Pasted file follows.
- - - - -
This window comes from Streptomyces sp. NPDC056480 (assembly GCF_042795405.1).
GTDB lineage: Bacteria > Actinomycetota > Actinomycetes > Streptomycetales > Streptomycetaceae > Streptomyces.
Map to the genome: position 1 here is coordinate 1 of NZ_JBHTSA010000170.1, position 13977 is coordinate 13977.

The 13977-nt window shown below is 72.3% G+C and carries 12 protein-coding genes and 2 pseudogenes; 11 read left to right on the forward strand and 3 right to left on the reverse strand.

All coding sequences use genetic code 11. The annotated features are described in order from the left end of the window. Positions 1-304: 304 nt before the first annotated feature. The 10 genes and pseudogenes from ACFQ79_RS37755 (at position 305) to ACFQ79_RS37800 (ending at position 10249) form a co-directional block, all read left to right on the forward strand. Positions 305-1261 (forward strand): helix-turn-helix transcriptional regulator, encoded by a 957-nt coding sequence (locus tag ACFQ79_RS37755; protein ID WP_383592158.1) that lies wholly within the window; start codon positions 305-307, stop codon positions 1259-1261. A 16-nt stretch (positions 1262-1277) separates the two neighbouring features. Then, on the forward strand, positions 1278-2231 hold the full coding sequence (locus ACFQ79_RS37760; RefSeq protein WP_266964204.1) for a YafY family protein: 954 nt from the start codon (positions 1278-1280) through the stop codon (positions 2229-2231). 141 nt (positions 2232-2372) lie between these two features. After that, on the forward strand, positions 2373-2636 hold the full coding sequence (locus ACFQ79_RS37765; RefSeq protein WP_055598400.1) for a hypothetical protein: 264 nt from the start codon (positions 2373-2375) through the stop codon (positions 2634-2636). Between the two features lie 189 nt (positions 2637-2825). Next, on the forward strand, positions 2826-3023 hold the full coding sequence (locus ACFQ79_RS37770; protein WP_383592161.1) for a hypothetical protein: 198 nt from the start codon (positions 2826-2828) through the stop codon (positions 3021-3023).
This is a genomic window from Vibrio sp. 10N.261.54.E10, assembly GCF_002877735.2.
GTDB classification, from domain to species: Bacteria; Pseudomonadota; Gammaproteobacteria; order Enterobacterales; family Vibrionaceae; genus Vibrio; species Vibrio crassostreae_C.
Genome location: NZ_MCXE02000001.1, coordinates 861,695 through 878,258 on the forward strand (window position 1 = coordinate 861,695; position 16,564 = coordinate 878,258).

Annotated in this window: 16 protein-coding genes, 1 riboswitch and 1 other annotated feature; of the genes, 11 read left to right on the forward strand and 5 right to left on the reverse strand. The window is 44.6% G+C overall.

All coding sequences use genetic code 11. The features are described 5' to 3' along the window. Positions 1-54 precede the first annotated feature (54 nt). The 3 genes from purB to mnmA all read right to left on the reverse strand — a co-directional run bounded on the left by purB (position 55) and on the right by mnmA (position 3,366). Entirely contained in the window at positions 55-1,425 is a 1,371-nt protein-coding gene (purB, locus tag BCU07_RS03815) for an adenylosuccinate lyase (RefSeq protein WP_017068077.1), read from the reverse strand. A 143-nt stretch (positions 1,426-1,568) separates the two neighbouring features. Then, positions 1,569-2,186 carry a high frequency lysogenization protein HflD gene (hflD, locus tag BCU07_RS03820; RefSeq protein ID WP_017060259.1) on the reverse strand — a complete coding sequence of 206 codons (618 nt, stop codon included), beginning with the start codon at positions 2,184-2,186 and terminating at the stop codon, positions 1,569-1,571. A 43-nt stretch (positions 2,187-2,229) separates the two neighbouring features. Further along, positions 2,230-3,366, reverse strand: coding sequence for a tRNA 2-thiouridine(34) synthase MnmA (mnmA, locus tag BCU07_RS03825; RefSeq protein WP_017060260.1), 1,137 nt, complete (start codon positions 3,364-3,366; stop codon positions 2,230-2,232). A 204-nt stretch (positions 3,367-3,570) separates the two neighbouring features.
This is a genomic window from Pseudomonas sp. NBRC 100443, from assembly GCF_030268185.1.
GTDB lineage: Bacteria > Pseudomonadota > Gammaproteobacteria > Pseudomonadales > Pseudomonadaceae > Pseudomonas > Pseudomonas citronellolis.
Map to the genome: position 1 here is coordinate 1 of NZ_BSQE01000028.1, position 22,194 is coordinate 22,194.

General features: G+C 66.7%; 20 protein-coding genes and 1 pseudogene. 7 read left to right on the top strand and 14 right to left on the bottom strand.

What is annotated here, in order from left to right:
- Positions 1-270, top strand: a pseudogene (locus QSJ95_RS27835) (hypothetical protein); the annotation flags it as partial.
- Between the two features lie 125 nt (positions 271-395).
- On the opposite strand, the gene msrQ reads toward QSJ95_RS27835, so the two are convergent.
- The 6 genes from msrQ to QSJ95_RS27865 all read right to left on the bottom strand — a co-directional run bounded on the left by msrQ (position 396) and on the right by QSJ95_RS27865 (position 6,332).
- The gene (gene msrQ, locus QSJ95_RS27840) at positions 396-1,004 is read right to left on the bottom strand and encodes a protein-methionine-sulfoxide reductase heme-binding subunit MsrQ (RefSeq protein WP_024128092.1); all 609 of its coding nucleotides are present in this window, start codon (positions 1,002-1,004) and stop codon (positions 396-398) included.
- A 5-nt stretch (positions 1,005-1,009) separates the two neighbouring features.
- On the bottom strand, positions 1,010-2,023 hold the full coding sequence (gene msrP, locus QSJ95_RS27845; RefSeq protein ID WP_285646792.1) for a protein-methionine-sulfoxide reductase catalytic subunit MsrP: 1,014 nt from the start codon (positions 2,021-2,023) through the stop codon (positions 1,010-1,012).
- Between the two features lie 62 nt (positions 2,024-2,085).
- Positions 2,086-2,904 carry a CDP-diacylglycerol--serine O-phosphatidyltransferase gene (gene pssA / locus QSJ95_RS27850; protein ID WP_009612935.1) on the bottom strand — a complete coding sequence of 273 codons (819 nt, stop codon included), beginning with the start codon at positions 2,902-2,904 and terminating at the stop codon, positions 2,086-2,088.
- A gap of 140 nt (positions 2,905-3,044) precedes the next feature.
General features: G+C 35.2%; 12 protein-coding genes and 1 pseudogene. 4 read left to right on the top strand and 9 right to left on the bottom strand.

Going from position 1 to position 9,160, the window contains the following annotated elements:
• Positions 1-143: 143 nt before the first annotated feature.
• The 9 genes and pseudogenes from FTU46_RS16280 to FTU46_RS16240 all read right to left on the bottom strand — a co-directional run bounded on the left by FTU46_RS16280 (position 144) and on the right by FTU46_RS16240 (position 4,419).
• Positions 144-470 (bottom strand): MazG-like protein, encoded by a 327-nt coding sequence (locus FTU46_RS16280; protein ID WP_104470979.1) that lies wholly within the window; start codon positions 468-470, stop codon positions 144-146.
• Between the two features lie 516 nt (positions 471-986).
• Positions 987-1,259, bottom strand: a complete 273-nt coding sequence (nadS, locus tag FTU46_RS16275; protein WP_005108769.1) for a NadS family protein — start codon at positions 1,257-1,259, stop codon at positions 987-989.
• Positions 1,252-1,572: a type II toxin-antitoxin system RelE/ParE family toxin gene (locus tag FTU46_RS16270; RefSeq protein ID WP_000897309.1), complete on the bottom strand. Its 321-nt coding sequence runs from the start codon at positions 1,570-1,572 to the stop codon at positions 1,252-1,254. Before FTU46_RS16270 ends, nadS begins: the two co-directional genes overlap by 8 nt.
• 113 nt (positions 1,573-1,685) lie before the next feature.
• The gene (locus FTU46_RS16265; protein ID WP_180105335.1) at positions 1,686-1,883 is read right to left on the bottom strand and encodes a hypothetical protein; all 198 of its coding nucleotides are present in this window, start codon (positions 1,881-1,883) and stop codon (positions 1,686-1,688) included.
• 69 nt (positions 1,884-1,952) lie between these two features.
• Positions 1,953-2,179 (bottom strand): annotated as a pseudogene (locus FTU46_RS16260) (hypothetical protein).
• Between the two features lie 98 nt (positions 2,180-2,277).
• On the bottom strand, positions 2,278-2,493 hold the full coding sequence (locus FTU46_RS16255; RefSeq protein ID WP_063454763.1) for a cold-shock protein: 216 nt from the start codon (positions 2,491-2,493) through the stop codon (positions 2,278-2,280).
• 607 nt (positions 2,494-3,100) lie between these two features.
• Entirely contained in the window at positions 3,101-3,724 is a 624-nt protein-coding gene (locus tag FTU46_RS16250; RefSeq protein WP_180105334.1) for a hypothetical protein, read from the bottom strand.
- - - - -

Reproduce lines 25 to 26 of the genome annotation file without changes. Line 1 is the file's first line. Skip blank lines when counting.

- A gap of 140 nt (positions 2,905-3,044) precedes the next feature.
General features: G+C 35.2%; 12 protein-coding genes and 1 pseudogene. 4 read left to right on the top strand and 9 right to left on the bottom strand.